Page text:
A Traditional Japanese Mountain Spa

Through the kindness of Fuji Television, our first two nights in Hokkaido were at the Hotel Daiichi, nestled in the interior mountains. Unbelievable is the only way to describe this elegant and restful place.

A small inn with a large heart, it sits along a creek snaking past an autumn-treed hillside. Directly across the creek is a rock outcropping steaming in the coolness, the source of a natural hot springs. It's owner and manager, Matsumi Haegawa, (46) was born and raised in the nearby farming communities and began the hotel in 1972.

We were shown to our rooms, the penthouse of the place. On the second floor it was a suite of two adjoining rooms. Salli's and mine were spectacular. A quiet entry with an adjoining room in which was the most high-tech zoomy toilet any of us had ever seen (a wall-mounted control panel provided a variety of choices of toilet seat heat, sprays and air blowers for you—and us—to guess about).

Then came the bedroom, with two large beds, a high-tech night stand with controls for all the lighting and overhead speakers with a range of music choices. Shoji screens slid back to reveal the main sitting room, as elegant and tasteful as any tea house, and a large picture window overlooking the natural wonders of the creek. This room then led to the shower and dressing rooms which opened out on to the porch with its own natural cedar wood hot tub. The girls' room, although not nearly as large, was equally wonderful.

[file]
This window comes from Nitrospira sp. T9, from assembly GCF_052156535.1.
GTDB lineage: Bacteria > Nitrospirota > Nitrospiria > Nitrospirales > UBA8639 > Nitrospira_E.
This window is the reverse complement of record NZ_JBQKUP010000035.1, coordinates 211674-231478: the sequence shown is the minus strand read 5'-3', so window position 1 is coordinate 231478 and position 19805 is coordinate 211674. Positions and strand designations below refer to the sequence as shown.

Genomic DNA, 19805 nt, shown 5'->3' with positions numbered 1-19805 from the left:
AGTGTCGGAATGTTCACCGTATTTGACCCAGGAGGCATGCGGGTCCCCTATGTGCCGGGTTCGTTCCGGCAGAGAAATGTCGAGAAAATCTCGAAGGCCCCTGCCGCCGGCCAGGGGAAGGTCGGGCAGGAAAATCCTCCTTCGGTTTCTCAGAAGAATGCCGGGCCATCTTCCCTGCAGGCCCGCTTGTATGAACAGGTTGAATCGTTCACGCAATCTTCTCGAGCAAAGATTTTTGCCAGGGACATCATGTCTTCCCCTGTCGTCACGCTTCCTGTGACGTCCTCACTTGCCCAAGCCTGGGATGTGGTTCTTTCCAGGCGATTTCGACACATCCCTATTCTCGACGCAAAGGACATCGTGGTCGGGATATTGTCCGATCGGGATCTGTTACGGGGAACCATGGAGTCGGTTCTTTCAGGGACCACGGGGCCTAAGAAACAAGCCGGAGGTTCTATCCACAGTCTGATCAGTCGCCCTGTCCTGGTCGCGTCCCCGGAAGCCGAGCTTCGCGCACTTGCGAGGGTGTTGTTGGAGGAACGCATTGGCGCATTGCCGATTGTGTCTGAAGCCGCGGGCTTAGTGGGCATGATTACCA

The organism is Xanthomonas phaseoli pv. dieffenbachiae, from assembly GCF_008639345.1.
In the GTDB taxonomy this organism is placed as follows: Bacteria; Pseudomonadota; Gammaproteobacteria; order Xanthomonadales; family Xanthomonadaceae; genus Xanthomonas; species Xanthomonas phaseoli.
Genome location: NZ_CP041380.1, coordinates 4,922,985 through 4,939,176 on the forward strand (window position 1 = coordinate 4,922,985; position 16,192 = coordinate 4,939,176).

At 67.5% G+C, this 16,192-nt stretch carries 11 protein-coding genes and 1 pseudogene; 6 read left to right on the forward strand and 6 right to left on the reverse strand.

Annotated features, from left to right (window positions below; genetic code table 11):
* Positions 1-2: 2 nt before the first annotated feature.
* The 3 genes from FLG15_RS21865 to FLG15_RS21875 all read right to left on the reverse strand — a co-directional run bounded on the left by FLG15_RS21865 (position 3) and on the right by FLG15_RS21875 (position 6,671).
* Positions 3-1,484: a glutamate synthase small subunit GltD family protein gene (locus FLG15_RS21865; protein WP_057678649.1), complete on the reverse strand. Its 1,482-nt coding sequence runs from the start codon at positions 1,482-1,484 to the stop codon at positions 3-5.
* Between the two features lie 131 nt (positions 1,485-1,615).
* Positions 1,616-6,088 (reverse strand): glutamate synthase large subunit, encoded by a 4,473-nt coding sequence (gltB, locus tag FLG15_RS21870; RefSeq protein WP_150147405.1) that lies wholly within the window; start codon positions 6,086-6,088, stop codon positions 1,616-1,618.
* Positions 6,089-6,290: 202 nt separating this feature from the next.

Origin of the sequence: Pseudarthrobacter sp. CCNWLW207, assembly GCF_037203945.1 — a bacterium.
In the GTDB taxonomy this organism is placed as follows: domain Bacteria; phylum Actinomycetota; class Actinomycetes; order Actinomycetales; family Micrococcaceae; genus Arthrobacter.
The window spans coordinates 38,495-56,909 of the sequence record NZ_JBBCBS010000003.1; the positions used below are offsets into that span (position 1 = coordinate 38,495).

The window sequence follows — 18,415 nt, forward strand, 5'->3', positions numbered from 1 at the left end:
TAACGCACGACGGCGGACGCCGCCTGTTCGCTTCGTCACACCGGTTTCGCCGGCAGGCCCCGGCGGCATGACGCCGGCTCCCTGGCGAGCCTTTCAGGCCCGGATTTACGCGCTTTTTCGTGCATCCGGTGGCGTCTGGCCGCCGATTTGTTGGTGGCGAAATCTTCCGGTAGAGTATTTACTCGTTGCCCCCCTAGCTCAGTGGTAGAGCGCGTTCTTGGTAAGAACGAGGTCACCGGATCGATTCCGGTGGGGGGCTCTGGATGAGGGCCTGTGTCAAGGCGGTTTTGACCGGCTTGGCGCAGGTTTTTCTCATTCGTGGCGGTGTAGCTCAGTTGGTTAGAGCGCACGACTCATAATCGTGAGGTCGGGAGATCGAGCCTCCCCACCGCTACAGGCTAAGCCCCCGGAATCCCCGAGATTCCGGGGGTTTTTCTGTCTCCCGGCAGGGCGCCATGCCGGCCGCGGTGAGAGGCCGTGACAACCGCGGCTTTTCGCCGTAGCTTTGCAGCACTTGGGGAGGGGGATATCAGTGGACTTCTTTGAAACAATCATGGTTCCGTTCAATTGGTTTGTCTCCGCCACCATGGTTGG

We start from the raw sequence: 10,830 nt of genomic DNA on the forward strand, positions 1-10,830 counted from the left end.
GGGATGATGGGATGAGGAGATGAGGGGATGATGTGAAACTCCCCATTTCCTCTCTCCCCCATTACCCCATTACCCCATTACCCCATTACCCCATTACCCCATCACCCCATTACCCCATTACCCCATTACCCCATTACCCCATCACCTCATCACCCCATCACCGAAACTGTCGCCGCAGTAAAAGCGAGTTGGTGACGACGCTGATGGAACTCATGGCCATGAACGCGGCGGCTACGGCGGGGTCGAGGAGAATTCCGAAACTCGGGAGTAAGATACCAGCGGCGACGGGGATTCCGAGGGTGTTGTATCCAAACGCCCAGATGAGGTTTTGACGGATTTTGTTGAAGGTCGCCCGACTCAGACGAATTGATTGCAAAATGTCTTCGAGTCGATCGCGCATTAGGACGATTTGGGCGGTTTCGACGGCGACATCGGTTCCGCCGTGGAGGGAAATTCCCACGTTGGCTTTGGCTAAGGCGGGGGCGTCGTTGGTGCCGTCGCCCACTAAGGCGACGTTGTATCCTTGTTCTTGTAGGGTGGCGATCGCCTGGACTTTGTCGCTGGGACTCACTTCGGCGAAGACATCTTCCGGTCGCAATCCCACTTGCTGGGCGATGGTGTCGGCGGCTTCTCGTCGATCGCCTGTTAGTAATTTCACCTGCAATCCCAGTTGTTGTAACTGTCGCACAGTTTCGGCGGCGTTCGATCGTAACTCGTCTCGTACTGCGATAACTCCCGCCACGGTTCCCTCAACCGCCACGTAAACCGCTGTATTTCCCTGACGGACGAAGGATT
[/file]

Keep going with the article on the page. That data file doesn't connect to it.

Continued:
Cassidy in a Japanese Kimono

We wasted no time doffing our travel rags and plunging into the tub. The sun was setting and the night was cooling, but the warm waters revived us quickly. Sitting in our porch tub we watched as thousands of crows streamed across the sky to roost in two trees on the nearby ridge across the river.

"The sky becomes pale,
As the morning crows spread wing,
As it's always been."

A raucous group, they cawed and clambered with each other for half an hour before taking their final wing at sunset to some more hidden roost in the forest. Below us a large red fox emerged from the brush and searched the creek for an evening meal.

We too joined in this pursuit, and found waiting for us downstairs a table set from one end to the other with the most amazing feast. We dined, slowly, oohing and ahhing constantly at the amazing tastes. And after this feast "fit for royalty" we returned to our rooms to prepare for yet another evening bath. This time Salli and I chose to go to the public pools downstairs. Inside a large steamy room were two baths a little smaller than an Arizona swimming pool—each a different temperature. Outside were two more pools made from natural stones and hidden behind clouds of steam.

The result of our evening of relaxation, dinning and bathing was to wash away the last vestige of jet lag, travel weariness and homesickness. In a kind of ritualistic way, we were cleaned and centered for our next phase of our trip—to the Kingdom of Mutsuguro.

Home :: About :: Journals
If you'd like to write to George, Salli, Samantha or Cassidy, drop them a line!

Copyright 1996 - 2011 - No form of usage or reproduction allowed without express written permission